Thanks for being here;
We need your help. The SpaceDaily news network continues to grow but revenues have never been harder to maintain.

With the rise of Ad Blockers, and Facebook - our traditional revenue sources via quality network advertising continues to decline. And unlike so many other news sites, we don't have a paywall - with those annoying usernames and passwords.

Our news coverage takes time and effort to publish 365 days a year.

If you find our news sites informative and useful then please consider becoming a regular supporter or for now make a one off contribution.

SpaceDaily Contributor
$5 Billed Once

credit card or paypal
SpaceDaily Monthly Supporter
$5 Billed Monthly

paypal only


Related Links
Nuclear Power News - Nuclear Science, Nuclear Technology
Powering The World in the 21st Century at

Comment on this article via your Facebook, Yahoo, AOL, Hotmail login.

Share this article via these popular social media networks DiggDigg RedditReddit GoogleGoogle

Memory Foam Mattress Review
Newsletters :: SpaceDaily :: SpaceWar :: TerraDaily :: Energy Daily
XML Feeds :: Space News :: Earth News :: War News :: Solar Energy News

Technical problem shuts down Slovenian nuclear plant
Ljubljana (AFP) June 4, 2015
Slovenia's only nuclear plant Krsko said Thursday it has initiated a preventive shutdown over technical problems in the system for monitoring the temperature. "We have detected technical problems in the system for monitoring the temperature of the primal reactor's cooling," the Krsko nuclear plant said in a statement. It added that "the technical problem has no impact at all on the plant ... read more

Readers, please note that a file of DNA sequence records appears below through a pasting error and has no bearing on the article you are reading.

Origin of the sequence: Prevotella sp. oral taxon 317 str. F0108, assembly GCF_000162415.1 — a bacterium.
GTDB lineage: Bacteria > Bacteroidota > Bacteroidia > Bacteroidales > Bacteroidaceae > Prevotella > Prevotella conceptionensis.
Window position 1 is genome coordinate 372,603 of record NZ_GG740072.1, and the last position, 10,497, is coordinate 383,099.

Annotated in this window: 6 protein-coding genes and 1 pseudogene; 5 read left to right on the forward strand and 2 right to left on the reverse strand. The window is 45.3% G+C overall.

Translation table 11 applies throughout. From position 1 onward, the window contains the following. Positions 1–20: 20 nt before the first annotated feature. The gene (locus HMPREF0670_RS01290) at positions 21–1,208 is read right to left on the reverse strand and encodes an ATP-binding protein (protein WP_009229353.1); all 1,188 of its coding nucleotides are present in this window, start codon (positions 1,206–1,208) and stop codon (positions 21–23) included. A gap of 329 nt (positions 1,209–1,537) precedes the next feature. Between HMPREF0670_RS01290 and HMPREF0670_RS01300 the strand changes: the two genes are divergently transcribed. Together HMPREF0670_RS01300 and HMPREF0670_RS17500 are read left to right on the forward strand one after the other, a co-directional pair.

Dutch 'paddy power' pulls electricity from rice fields

BESC, Mascoma develop revolutionary microbe for biofuel production

Food or fuel? How about both?

A model for bioenergy feedstock/vegetable double-cropping systems

Pinholes be gone say Japanese solarcell researchers

Solar Impulse to be stuck for a week in Japan for repairs

Nyserda charts news ways to support Large Scale Renewables

Solar Impulse gets inside mobile hangar in Japan

Why do consumers participate in wind energy programs

Ikea invests 600 mln euros to be energy independent by 2020

Germany's E.ON building wind energy portfolio

Tri Global Energy Leads Texas in Wind Energy Development Projects